This next paragraph is primarily for the musicians reading this post. Although some Bobolink songs did not seem to share a significant pitch pattern similarity to any of the others I heard, a number of them had an opeining figure that was approximately a perfect 4th or a perfect octave leap. Here’s a collection in the following order: Holden, South Russell/Frohring meadows (octave), Carlisle, Bath, Richfield CVNP, Wolf Creek (P4th) and Byers Woods (more or less a P4th). These intro patterns contribute to the tonal quality of the songs.
The Holden Arboretum Bobolinks remain quite unique in their melodic song pattern, sharing only the pattern I described above. Even then, theirs is a perfect octave, not the more common perfect 4th. All of the Holden Bobolinks I’ve heard there in the past 4 years sing the same song, and it really is noticeably different from any other songs I’ve recorded in the region to date.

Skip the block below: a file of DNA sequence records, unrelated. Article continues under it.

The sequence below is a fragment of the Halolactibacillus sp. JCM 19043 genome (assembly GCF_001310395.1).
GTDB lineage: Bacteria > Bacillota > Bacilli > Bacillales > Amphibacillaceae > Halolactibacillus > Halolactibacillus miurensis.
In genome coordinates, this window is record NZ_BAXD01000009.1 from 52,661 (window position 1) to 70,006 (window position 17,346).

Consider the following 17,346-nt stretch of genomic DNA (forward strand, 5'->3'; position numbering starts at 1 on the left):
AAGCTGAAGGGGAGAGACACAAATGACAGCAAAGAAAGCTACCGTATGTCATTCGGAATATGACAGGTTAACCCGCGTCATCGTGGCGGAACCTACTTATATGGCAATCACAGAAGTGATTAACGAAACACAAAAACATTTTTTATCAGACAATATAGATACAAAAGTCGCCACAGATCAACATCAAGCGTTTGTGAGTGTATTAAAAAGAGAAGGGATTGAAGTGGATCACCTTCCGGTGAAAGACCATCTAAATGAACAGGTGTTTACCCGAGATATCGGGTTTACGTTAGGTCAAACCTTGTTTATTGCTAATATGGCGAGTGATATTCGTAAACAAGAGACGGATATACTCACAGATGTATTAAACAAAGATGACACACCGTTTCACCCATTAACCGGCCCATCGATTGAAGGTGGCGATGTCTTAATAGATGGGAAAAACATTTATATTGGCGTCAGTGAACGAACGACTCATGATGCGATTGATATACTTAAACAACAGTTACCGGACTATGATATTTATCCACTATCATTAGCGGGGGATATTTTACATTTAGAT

I had hoped to find something similar to Holden at a closed landfill that has been restored as a large grassland area in Lake County. It’s only about 5 miles southwest of Holden. The public does not have access to this landfill as would be possible at Byers Woods, but I was hopeful that I’d hear the Bobolinks on a special field trip through the Geauga Park District. Alas, the afternoon was chilly and rain set in almost as soon as the field trip began. I saw that Bobolinks were present, but they were not singing in the rain and I would not have been able to record them even if they had done so. Maybe next year…
I'll miss hearing the Bobolinks, but they have a round trip to make to Argentina and back before I hear them sing again. I’ll leave you with a track that includes the characteristic pitch patterns of each location’s Bobolink songs. (The songs are in alphabetic order by location, and the entire track is about a minute and 45 seconds. The arrow is right above the photo below.)
Crickets and katydids are beginning to sing now, so it’s just about time for me to turn my attention to the insect percussion ensemble and the magical concerts of the night.